Chaplin at Keystone


Worldcat link:http://www.worldcat.org/oclc/671500970

This collection of Charlie Chaplin’s first year in Hollywood is surprisingly complete – and very interesting. You can see as he refines the persona of the “Little Tramp” and the nuances of his performance, but you can also watch several early experiments that maybe didn’t succeed as brilliantly. Chaplin once said that the three necessary elements of a Keystone comedy were “a girl, a park, and a policeman,” and you will see all three in abundance. Perhaps every movie has at least one of those elements, many have two, but really less than half have all three. In general, camera moves are rare, and intercutting is minimal, but there is an interesting ability of the different scenes to interact with one another, as Charlie throws a brick out of camera range in one shot, only to have his adversary duck it in the next shot, and finally in a third shot it collides with a hapless policeman or innocent bystander. Includes Chaplin’s first movie as “the Little Tramp:” “Kid Auto Races at Venice” as well as “Mabel at the Wheel” and “Tillie’s Punctured Romance” and many more. And, yes, for those who were curious, the policemen were frequently played by the famous “Keystone Kops,” who at various times were rivals with Chaplin as comic stars.

Georges Méliès First Wizard of Cinema

Worldcat Link: http://www.worldcat.org/oclc/213810721

This collection gives a wonderful insight into the man who introduced the idea that film was not “moving pictures” in the sense of still images that happened to have motion added, it was a medium for telling stories, an extension of the theater. Méliès was a stage magician and a pantomime artist, and he brought the standards and sensibilities of that style of common mass entertainment with him in the movies he made. Today, this nineteenth-century aesthetic is best known to us from old carousels and funhouses. Of course, the iconic image of the Man in the Moon, with a spaceship stuck in his eye, from Méliès’s most popular film, “A Trip to the Moon” (1902) is known to almost everyone, and films such as “The Impossible Voyage,” (1904) and “The Living Playing Cards” (1905) will seem familiar as well. But, I found some of the more obscure gems to be especially interesting. For example, in 1899 Méliès produced a series of 11 films (9 are here, perhaps all that survived), documenting the Dreyfus Affair as it happened. These were not newsreels, but dramatizations of what was going on in newspapers, and they were told from a decidedly liberal, pro-Dreyfus perspective. I was surprised that Méliès would take such a bold stand on a controversial issue, but he never did it again, so perhaps he learned from the result of this experiment.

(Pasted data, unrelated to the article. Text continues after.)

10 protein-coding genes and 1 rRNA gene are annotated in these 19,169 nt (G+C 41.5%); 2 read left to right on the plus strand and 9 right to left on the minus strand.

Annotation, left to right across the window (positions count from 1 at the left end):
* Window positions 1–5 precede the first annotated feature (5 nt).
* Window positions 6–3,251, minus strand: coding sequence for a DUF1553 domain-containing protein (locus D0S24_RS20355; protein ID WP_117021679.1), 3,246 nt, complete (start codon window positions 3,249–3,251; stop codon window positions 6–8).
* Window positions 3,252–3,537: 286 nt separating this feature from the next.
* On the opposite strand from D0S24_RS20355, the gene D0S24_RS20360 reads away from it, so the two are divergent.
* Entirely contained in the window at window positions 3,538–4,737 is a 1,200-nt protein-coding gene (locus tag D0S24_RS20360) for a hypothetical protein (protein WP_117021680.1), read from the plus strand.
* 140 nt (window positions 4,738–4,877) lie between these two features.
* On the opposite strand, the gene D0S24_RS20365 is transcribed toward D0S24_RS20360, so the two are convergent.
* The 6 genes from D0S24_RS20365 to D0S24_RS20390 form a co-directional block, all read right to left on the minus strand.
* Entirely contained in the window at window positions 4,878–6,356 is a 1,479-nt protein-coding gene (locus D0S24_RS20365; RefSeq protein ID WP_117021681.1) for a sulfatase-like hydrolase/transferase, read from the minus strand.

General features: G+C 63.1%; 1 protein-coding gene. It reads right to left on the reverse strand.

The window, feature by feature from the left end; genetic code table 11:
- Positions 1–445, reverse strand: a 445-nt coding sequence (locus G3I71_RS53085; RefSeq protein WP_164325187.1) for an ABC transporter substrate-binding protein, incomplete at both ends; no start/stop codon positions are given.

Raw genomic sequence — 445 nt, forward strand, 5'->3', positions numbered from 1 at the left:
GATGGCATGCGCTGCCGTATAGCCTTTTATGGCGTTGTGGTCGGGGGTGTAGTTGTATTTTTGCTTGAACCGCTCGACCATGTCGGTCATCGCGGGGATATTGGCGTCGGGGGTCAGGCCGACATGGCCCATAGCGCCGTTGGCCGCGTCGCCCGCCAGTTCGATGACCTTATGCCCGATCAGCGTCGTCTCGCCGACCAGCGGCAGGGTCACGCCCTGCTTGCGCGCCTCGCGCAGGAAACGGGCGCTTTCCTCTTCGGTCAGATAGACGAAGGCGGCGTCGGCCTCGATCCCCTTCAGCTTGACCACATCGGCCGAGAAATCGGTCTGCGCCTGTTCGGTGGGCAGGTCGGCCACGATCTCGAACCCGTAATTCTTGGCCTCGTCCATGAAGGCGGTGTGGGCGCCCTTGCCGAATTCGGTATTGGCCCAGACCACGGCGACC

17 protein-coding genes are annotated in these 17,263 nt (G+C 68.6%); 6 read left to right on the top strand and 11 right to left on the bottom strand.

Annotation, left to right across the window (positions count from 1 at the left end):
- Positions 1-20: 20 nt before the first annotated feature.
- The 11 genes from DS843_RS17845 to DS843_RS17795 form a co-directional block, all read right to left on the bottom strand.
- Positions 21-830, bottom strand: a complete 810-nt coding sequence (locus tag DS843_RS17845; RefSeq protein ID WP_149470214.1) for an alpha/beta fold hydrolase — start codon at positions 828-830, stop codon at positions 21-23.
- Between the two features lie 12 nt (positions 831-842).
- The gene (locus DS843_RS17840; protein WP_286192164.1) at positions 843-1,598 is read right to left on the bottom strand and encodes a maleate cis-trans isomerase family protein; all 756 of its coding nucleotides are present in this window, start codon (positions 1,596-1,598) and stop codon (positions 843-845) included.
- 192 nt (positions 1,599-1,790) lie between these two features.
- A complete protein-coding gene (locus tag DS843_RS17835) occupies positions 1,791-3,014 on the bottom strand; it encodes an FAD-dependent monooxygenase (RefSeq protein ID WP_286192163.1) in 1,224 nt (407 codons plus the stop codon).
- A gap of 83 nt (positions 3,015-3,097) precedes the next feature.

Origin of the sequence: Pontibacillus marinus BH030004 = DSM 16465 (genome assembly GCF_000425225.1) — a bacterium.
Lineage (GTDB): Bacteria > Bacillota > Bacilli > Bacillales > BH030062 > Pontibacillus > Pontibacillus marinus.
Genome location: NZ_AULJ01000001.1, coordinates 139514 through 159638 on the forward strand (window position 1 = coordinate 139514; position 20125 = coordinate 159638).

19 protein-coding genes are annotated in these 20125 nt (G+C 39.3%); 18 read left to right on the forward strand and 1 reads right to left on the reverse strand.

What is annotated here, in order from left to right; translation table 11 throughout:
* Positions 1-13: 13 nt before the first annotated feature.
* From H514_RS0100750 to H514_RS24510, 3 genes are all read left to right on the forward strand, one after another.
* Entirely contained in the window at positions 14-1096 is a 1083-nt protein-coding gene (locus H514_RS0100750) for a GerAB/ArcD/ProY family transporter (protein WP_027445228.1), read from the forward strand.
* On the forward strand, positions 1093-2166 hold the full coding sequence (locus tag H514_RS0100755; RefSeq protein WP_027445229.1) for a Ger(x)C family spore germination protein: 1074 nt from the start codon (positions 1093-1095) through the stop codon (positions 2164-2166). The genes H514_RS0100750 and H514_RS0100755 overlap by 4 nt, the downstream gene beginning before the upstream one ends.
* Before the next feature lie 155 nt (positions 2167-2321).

Edison: The Invention of the Movies

Fred Ott

Worldcat link: http://www.worldcat.org/oclc/57182599

This is a collection of movies from the studio that “invented” them, the Thomas Edison Company. Although motion picture cameras were invented in several times and places (and the Lumiere brothers have a better claim on getting the first practical system into operation), this does include some of the earliest film footage that survives today. It’s fascinating to watch how the films evolved with audience expectations. At a certain point, Edison was no longer “cutting edge,” but for the first decade of film history, and particularly with the introduction of Edwin S. Porter as the chief director, Edison defined American filmmaking for the world. Some of his most memorable works include “The Great Train Robbery,” arguably the first “western” and “Jack and the Beanstalk,” which is reminiscent of Melies in its use of fantasy and effects. Also of interest is “Rescued from an Eagle’s Nest,” which starred future director D.W. Griffith. Since these movies were shot in and around New York City, there is a lot of interesting footage to show what my home town looked like a hundred years ago, and numerous other fascinating historical details. The whole set takes over fourteen hours to watch, but that’s less than many viewers today will “binge-watch” when doing a TV series.

The Lumiere Brothers’ First Films

Worldcat link: http://www.worldcat.org/oclc/41419014

This disc is a compilation of the very first “movies” made by the inventors of the first effective motion picture camera/projector system. Each is more or less precisely fifty seconds long and consists of a single subject. Some of them you’ve heard of – “A Train Coming into the Station,” for example, or “Workers Leaving the Factory.” Many of them are more obscure. A surprising number were taken in exotic locations around the world, including New York, Berlin, Jerusalem, Constantinople (now Istanbul) and Indochina (now Vietnam). Many of them are documentaries, in the sense of being totally unstaged, but many are at least partly arranged by the cameraman, and there are a number of comedic bits, including a famous one in which a man is sprayed by a hose after a boy stands on it for a few seconds. The DVD includes narration by Bertrand Tavernier, which sometimes adds to the movies, but just as often is distracting. Worth watching at least once with the piano score only.